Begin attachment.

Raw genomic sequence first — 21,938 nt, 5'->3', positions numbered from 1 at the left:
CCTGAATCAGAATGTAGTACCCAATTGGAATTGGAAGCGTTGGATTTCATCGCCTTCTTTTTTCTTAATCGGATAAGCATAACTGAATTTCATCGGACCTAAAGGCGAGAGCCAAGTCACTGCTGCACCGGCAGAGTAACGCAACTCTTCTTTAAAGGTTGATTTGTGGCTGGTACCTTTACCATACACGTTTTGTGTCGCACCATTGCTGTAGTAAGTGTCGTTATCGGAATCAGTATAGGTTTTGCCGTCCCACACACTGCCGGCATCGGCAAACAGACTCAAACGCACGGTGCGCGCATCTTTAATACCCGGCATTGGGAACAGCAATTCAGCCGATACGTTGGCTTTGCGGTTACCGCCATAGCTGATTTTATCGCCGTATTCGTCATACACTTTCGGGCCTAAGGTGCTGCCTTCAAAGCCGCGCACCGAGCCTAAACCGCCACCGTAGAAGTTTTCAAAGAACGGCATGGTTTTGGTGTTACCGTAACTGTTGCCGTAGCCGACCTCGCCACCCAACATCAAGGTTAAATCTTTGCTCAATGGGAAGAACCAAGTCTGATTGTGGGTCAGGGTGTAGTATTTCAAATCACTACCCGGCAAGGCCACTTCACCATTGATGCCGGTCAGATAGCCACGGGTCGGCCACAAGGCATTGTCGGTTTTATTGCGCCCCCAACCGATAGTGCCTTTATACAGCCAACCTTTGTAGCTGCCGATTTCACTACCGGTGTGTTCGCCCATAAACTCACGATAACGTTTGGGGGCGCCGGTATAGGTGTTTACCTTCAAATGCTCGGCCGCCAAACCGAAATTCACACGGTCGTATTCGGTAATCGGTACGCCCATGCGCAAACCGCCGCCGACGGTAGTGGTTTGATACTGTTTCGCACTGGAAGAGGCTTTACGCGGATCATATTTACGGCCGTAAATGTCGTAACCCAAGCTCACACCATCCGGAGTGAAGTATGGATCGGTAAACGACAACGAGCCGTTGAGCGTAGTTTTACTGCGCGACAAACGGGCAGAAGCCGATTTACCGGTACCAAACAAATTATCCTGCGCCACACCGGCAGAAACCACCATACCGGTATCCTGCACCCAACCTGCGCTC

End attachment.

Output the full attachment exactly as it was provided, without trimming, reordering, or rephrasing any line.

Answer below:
Raw genomic sequence first — 21,938 nt, 5'->3', positions numbered from 1 at the left:
CCTGAATCAGAATGTAGTACCCAATTGGAATTGGAAGCGTTGGATTTCATCGCCTTCTTTTTTCTTAATCGGATAAGCATAACTGAATTTCATCGGACCTAAAGGCGAGAGCCAAGTCACTGCTGCACCGGCAGAGTAACGCAACTCTTCTTTAAAGGTTGATTTGTGGCTGGTACCTTTACCATACACGTTTTGTGTCGCACCATTGCTGTAGTAAGTGTCGTTATCGGAATCAGTATAGGTTTTGCCGTCCCACACACTGCCGGCATCGGCAAACAGACTCAAACGCACGGTGCGCGCATCTTTAATACCCGGCATTGGGAACAGCAATTCAGCCGATACGTTGGCTTTGCGGTTACCGCCATAGCTGATTTTATCGCCGTATTCGTCATACACTTTCGGGCCTAAGGTGCTGCCTTCAAAGCCGCGCACCGAGCCTAAACCGCCACCGTAGAAGTTTTCAAAGAACGGCATGGTTTTGGTGTTACCGTAACTGTTGCCGTAGCCGACCTCGCCACCCAACATCAAGGTTAAATCTTTGCTCAATGGGAAGAACCAAGTCTGATTGTGGGTCAGGGTGTAGTATTTCAAATCACTACCCGGCAAGGCCACTTCACCATTGATGCCGGTCAGATAGCCACGGGTCGGCCACAAGGCATTGTCGGTTTTATTGCGCCCCCAACCGATAGTGCCTTTATACAGCCAACCTTTGTAGCTGCCGATTTCACTACCGGTGTGTTCGCCCATAAACTCACGATAACGTTTGGGGGCGCCGGTATAGGTGTTTACCTTCAAATGCTCGGCCGCCAAACCGAAATTCACACGGTCGTATTCGGTAATCGGTACGCCCATGCGCAAACCGCCGCCGACGGTAGTGGTTTGATACTGTTTCGCACTGGAAGAGGCTTTACGCGGATCATATTTACGGCCGTAAATGTCGTAACCCAAGCTCACACCATCCGGAGTGAAGTATGGATCGGTAAACGACAACGAGCCGTTGAGCGTAGTTTTACTGCGCGACAAACGGGCAGAAGCCGATTTACCGGTACCAAACAAATTATCCTGCGCCACACCGGCAGAAACCACCATACCGGTATCCTGCACCCAACCTGCGCTC